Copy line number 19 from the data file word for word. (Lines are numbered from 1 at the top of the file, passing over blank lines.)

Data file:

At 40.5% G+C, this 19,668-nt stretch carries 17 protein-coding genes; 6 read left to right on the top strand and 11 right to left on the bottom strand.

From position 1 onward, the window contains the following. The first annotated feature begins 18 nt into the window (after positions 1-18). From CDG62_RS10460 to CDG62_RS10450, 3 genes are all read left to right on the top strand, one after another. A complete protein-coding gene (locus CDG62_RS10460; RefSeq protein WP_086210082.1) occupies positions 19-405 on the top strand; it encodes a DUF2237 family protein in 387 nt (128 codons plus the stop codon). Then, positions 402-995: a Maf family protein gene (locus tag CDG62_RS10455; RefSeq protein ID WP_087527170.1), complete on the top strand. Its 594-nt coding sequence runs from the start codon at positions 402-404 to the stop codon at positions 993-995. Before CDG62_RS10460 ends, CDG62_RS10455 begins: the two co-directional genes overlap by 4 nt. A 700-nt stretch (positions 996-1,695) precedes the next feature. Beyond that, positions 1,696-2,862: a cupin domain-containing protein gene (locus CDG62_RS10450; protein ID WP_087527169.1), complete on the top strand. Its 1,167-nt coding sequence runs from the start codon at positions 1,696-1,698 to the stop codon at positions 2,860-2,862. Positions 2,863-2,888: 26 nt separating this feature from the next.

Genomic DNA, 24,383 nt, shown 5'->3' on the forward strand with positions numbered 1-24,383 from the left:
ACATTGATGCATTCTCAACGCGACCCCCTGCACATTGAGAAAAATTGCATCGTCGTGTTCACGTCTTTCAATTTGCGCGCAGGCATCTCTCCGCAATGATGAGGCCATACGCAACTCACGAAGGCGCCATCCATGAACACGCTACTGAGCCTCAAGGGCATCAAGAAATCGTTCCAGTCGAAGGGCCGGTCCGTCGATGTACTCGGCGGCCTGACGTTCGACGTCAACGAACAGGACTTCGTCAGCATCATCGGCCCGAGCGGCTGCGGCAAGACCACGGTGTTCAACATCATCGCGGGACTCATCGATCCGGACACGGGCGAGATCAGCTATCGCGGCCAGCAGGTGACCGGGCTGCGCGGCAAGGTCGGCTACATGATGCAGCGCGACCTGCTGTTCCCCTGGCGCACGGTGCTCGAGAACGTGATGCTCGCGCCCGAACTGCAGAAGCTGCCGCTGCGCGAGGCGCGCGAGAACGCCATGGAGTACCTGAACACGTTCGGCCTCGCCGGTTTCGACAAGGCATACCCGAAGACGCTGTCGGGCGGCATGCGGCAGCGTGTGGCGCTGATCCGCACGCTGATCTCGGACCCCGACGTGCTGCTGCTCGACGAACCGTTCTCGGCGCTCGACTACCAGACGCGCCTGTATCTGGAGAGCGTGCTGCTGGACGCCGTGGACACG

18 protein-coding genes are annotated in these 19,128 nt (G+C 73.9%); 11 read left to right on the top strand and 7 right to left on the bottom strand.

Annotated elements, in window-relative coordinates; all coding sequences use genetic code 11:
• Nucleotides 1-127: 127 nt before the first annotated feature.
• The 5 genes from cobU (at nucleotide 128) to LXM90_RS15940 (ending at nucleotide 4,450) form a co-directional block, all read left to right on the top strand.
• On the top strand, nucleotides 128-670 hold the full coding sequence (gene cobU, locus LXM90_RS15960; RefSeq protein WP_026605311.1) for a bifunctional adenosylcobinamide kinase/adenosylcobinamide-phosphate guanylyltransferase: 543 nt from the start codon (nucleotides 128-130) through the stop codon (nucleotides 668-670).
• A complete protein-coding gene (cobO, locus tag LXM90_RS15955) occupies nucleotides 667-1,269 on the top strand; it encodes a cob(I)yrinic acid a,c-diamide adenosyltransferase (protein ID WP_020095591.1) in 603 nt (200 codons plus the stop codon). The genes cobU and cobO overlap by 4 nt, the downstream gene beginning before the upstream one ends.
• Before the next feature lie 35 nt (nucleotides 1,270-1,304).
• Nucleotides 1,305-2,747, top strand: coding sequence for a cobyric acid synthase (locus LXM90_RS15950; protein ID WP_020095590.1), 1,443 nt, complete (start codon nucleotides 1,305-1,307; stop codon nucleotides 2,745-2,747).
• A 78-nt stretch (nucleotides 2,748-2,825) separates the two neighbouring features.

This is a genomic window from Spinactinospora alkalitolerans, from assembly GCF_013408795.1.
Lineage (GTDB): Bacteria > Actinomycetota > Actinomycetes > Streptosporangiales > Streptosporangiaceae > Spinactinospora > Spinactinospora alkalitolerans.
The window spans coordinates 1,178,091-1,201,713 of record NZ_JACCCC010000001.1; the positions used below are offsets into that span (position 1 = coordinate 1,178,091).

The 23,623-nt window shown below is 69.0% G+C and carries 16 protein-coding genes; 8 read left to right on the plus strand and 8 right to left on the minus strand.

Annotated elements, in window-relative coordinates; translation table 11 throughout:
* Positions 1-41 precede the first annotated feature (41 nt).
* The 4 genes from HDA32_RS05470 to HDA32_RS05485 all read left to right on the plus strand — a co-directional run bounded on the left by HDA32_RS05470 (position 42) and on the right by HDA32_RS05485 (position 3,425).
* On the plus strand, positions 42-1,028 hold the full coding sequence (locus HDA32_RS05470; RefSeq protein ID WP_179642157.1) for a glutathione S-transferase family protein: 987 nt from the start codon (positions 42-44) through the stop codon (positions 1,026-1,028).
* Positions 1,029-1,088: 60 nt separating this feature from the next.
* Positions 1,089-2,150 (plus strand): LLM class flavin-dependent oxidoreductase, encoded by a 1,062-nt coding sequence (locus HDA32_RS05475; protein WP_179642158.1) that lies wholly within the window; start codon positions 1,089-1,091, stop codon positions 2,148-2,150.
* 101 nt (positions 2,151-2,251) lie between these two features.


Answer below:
* Positions 1-41 precede the first annotated feature (41 nt).